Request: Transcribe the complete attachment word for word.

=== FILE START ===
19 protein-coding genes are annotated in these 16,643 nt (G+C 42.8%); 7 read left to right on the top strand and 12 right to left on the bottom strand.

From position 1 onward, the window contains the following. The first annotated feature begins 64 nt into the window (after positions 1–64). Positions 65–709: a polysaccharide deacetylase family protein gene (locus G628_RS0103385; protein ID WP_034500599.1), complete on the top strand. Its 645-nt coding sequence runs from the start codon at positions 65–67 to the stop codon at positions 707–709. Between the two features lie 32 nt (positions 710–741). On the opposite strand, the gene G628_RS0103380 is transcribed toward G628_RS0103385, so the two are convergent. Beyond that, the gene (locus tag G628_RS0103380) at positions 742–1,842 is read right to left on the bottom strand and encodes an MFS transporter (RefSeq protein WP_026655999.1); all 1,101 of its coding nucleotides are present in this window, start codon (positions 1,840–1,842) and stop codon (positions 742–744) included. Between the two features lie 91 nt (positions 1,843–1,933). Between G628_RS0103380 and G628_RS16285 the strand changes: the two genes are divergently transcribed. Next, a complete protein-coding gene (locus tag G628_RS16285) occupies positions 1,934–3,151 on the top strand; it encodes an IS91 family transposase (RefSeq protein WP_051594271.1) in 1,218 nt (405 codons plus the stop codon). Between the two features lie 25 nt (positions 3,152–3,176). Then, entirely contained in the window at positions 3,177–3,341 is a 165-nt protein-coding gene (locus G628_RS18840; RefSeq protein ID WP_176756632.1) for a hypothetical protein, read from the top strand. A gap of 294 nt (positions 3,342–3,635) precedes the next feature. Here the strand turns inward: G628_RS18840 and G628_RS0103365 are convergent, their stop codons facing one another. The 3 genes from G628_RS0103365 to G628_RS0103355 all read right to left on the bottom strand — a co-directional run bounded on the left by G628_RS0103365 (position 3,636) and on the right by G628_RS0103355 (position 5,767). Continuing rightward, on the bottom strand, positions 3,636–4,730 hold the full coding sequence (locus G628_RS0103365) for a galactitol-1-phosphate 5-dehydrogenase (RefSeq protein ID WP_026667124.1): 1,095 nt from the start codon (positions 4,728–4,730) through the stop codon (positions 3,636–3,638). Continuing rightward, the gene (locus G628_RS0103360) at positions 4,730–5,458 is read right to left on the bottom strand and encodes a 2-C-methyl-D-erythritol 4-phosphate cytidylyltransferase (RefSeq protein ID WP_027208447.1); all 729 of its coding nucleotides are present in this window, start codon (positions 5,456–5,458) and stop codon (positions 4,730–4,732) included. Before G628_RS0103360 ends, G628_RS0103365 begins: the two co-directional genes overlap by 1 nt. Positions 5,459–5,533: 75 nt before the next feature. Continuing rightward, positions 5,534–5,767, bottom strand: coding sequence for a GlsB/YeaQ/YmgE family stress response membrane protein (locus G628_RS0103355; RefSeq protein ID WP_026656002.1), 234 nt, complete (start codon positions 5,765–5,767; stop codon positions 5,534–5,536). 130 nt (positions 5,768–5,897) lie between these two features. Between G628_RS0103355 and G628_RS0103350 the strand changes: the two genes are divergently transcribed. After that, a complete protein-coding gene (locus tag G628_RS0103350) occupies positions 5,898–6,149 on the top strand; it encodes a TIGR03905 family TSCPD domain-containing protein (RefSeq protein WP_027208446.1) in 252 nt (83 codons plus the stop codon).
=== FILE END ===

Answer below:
19 protein-coding genes are annotated in these 16,643 nt (G+C 42.8%); 7 read left to right on the top strand and 12 right to left on the bottom strand.

From position 1 onward, the window contains the following. The first annotated feature begins 64 nt into the window (after positions 1–64). Positions 65–709: a polysaccharide deacetylase family protein gene (locus G628_RS0103385; protein ID WP_034500599.1), complete on the top strand. Its 645-nt coding sequence runs from the start codon at positions 65–67 to the stop codon at positions 707–709. Between the two features lie 32 nt (positions 710–741). On the opposite strand, the gene G628_RS0103380 is transcribed toward G628_RS0103385, so the two are convergent. Beyond that, the gene (locus tag G628_RS0103380) at positions 742–1,842 is read right to left on the bottom strand and encodes an MFS transporter (RefSeq protein WP_026655999.1); all 1,101 of its coding nucleotides are present in this window, start codon (positions 1,840–1,842) and stop codon (positions 742–744) included. Between the two features lie 91 nt (positions 1,843–1,933). Between G628_RS0103380 and G628_RS16285 the strand changes: the two genes are divergently transcribed. Next, a complete protein-coding gene (locus tag G628_RS16285) occupies positions 1,934–3,151 on the top strand; it encodes an IS91 family transposase (RefSeq protein WP_051594271.1) in 1,218 nt (405 codons plus the stop codon). Between the two features lie 25 nt (positions 3,152–3,176). Then, entirely contained in the window at positions 3,177–3,341 is a 165-nt protein-coding gene (locus G628_RS18840; RefSeq protein ID WP_176756632.1) for a hypothetical protein, read from the top strand. A gap of 294 nt (positions 3,342–3,635) precedes the next feature. Here the strand turns inward: G628_RS18840 and G628_RS0103365 are convergent, their stop codons facing one another. The 3 genes from G628_RS0103365 to G628_RS0103355 all read right to left on the bottom strand — a co-directional run bounded on the left by G628_RS0103365 (position 3,636) and on the right by G628_RS0103355 (position 5,767). Continuing rightward, on the bottom strand, positions 3,636–4,730 hold the full coding sequence (locus G628_RS0103365) for a galactitol-1-phosphate 5-dehydrogenase (RefSeq protein ID WP_026667124.1): 1,095 nt from the start codon (positions 4,728–4,730) through the stop codon (positions 3,636–3,638). Continuing rightward, the gene (locus G628_RS0103360) at positions 4,730–5,458 is read right to left on the bottom strand and encodes a 2-C-methyl-D-erythritol 4-phosphate cytidylyltransferase (RefSeq protein ID WP_027208447.1); all 729 of its coding nucleotides are present in this window, start codon (positions 5,456–5,458) and stop codon (positions 4,730–4,732) included. Before G628_RS0103360 ends, G628_RS0103365 begins: the two co-directional genes overlap by 1 nt. Positions 5,459–5,533: 75 nt before the next feature. Continuing rightward, positions 5,534–5,767, bottom strand: coding sequence for a GlsB/YeaQ/YmgE family stress response membrane protein (locus G628_RS0103355; RefSeq protein ID WP_026656002.1), 234 nt, complete (start codon positions 5,765–5,767; stop codon positions 5,534–5,536). 130 nt (positions 5,768–5,897) lie between these two features. Between G628_RS0103355 and G628_RS0103350 the strand changes: the two genes are divergently transcribed. After that, a complete protein-coding gene (locus tag G628_RS0103350) occupies positions 5,898–6,149 on the top strand; it encodes a TIGR03905 family TSCPD domain-containing protein (RefSeq protein WP_027208446.1) in 252 nt (83 codons plus the stop codon).